For the third straight day China allowed its currency to weaken against the US dollar. On Thursday (13/08) the yuan depreciated 0.7 percent against the greenback, signalling that China’s central bank may let the yuan weaken further in a controlled manner. Yesterday, just before trading closed, it actually intervened to support the currency as the yuan depreciated nearly two percent (the daily limit). The move of China to devalue the yuan is a step toward liberalization and also boosts the country’s sluggish export performance.
Analysts expect to see a period of high volatility in the next couple of months as the yuan is finding its equilibrium level. In this period there could emerge capital outflows while accusations that China has begun a currency or trade war have already been expressed. Meanwhile, a sharply weakening yuan would also burden already indebted Chinese companies to pay off US dollar-denominated debt.
The devaluation of the yuan had significant impact on other emerging Asian currencies over the past two days. Yesterday (12/08), Bank Indonesia's benchmark rupiah rate (Jakarta Interbank Spot Dollar Rate, abbreviated JISDOR) depreciated 1.60 percent to IDR 13,758 per US dollar (despite central bank intervention). Today, it slightly recovered as the JISDOR appreciated 0.08 percent to IDR 13,747 per US dollar.
Indonesian Rupiah versus US Dollar (JISDOR):| Source: Bank Indonesia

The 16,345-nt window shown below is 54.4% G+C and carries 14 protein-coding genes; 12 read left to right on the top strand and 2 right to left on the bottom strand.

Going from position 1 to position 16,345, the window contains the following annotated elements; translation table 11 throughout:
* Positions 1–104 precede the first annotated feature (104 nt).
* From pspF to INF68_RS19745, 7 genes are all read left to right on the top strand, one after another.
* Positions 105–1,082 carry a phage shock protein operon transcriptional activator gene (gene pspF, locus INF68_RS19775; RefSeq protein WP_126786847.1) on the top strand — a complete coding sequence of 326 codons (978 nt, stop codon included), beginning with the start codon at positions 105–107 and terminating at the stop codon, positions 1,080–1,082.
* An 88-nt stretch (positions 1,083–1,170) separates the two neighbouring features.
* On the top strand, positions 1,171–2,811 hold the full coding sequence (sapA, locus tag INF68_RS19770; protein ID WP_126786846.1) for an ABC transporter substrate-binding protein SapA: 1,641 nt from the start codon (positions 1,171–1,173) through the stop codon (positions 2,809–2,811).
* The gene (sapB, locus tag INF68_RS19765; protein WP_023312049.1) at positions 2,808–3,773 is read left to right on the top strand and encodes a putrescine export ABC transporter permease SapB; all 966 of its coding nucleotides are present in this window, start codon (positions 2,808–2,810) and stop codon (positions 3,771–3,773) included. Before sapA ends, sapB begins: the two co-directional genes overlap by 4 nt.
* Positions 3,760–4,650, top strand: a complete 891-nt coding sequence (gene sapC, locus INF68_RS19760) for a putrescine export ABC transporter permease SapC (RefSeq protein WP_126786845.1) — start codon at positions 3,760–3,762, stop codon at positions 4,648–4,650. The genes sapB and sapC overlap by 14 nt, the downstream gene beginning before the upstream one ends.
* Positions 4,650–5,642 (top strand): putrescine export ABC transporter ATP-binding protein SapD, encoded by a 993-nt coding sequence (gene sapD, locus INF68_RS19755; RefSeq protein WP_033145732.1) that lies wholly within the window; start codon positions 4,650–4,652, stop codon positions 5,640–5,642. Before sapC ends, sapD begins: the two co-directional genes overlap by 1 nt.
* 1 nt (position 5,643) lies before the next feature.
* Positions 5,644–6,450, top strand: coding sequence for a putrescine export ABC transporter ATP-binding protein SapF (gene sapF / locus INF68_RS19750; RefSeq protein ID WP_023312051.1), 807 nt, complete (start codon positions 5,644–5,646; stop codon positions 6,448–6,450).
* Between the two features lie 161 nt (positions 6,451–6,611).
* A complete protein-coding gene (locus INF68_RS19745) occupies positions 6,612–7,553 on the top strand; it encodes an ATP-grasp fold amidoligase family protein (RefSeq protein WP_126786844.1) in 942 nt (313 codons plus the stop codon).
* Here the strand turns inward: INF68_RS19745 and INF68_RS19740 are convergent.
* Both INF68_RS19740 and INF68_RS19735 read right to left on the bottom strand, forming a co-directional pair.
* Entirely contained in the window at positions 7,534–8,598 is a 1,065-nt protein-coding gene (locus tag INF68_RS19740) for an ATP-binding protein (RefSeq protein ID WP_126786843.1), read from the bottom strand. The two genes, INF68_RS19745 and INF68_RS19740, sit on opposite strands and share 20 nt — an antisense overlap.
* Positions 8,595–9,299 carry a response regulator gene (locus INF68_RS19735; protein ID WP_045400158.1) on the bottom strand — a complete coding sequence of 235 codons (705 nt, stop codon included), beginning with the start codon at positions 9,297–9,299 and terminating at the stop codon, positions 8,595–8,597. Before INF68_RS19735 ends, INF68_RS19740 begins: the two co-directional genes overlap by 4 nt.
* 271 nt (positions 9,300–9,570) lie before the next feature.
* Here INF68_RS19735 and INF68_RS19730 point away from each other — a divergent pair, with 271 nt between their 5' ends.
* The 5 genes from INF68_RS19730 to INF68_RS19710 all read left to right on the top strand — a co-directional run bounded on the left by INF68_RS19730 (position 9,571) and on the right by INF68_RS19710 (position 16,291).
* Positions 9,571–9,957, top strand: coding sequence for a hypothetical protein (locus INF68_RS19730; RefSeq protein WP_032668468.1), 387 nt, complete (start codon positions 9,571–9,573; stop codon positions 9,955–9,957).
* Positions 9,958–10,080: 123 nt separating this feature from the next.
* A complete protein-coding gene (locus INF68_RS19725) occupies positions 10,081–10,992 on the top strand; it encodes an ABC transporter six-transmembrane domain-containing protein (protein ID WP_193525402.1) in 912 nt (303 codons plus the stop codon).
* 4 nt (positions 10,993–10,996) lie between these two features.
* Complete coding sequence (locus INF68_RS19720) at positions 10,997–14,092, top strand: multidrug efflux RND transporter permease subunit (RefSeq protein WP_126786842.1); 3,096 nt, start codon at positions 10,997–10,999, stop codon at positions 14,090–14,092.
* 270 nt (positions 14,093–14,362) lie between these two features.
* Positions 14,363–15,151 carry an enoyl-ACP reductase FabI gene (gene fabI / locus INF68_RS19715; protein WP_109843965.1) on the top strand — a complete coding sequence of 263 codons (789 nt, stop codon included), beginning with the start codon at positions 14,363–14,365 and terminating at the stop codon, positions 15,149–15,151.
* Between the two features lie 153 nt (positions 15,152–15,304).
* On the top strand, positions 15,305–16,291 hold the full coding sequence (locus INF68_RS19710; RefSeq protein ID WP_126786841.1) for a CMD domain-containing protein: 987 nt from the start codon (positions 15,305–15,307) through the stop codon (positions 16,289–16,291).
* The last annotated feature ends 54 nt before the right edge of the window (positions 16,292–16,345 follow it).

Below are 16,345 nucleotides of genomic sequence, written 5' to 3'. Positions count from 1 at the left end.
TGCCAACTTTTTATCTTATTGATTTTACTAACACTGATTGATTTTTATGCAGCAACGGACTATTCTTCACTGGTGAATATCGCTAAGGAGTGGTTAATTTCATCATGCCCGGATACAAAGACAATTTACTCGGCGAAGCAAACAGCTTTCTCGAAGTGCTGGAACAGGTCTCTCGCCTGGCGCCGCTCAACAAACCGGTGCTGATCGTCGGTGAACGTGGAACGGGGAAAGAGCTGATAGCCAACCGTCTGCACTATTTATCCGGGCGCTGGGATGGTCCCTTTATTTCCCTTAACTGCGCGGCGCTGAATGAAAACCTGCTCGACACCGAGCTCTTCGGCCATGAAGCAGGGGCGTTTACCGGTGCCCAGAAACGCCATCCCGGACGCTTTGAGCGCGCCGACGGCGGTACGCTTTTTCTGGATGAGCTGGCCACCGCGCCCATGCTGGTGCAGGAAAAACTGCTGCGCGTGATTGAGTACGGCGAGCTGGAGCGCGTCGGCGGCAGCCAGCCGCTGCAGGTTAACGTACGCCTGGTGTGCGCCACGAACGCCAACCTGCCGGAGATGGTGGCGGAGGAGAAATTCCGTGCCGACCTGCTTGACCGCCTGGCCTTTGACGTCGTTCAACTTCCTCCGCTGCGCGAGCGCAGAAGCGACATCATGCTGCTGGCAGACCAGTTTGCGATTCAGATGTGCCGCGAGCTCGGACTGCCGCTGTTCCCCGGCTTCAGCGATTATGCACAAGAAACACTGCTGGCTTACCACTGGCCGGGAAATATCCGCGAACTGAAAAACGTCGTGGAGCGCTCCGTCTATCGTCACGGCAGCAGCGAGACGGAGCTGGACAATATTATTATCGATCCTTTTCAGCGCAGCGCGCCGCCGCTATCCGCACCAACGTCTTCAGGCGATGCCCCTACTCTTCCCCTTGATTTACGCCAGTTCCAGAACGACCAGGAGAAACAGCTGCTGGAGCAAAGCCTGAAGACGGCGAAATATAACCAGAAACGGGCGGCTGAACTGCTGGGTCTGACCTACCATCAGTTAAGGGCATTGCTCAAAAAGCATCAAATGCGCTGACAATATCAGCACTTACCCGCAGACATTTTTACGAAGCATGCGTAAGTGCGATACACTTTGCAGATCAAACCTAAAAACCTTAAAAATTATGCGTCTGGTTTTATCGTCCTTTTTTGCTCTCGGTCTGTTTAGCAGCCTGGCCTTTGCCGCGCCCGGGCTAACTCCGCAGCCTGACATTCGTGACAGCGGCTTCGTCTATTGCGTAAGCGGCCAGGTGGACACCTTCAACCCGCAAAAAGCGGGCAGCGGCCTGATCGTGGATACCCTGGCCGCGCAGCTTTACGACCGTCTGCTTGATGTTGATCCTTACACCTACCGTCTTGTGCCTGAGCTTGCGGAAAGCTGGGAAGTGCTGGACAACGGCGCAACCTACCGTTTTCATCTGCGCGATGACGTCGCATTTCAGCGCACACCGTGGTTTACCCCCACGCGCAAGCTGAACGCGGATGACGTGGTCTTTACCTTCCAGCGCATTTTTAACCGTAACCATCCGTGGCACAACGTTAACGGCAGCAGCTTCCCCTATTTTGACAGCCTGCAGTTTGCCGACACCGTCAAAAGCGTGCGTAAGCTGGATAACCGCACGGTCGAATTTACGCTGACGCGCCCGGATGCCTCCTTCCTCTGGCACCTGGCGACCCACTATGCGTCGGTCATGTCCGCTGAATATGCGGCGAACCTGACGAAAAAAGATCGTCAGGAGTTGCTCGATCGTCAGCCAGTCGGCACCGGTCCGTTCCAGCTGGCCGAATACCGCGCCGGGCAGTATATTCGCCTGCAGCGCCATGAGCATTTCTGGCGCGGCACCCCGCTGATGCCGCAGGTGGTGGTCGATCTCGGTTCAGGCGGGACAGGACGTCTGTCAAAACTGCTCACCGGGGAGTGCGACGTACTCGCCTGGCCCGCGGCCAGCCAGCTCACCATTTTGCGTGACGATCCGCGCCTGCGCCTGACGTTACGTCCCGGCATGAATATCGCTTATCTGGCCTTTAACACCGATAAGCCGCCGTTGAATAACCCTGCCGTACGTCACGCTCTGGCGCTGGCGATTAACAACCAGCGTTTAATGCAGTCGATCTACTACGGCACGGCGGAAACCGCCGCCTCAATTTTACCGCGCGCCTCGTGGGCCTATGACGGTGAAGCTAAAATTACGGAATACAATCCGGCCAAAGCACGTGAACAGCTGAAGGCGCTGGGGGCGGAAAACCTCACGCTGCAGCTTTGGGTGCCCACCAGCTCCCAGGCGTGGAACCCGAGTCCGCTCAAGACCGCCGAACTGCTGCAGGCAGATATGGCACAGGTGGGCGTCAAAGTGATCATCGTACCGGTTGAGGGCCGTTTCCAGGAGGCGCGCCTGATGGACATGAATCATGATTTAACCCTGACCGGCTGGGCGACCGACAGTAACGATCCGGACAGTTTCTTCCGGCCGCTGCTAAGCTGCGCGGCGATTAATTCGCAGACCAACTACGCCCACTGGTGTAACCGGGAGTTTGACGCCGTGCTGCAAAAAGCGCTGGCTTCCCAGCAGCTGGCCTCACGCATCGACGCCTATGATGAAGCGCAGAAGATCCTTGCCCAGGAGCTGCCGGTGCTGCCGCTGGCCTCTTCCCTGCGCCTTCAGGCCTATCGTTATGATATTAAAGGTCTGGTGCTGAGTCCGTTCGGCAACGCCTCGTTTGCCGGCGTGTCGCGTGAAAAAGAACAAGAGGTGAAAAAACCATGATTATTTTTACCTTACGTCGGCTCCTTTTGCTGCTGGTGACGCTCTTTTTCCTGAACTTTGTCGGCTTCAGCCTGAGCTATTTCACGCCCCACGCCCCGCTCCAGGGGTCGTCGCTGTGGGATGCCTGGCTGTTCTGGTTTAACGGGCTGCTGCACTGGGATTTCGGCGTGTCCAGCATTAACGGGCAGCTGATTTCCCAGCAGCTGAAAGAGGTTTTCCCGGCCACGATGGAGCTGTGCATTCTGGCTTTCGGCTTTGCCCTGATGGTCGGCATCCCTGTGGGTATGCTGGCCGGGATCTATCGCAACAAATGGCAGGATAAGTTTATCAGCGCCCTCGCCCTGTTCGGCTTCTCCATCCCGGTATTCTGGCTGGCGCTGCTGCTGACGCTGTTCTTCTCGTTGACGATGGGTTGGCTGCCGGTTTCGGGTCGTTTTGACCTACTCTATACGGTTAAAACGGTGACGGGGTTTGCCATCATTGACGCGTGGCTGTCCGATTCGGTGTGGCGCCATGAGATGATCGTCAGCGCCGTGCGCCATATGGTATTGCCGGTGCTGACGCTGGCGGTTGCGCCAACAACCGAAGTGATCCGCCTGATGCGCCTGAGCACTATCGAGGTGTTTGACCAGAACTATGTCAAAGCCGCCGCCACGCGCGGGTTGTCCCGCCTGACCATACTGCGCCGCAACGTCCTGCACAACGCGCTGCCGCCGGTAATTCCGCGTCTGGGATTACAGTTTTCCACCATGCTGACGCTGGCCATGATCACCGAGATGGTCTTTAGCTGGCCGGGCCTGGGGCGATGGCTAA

However, based on the Bloomberg Dollar Index, the rupiah experience a sharper rebound. By 11:05 am local Jakarta time, the rupiah had appreciated 0.53 percent to IDR 13,728 per US dollar based on this index.
Bank Indonesia Governor Agus Martowardojo said the central bank continues to monitor the market and intervenes when necessary in order to guard the rupiah against high volatility. According to Martowardojo the rupiah is currently undervalued.
Meanwhile, Indonesian stocks also rebounded on Thursday. Indonesia’s benchmark Jakarta Composite Index had climbed 1.88 percent by 11:30 am local Jakarta time, after yesterday’s 3.11 percent plunge. Besides a technical rebound, Indonesian assets may also be supported by Indonesian President Joko Widodo’s decision to reshuffle his cabinet. On Wednesday (12/08) Widodo replaced five ministers and reassigned one to a different position.
Markets seem content with the decision to appoint Darmin Nasution, a senior Finance Ministry technocrat and former Bank Indonesia Governor (hence having ample experience regarding monetary and fiscal policies), as the country’s Chief Economics Minister (replacing Sofyan Djalil who was moved to the position of National Development Planning Minister).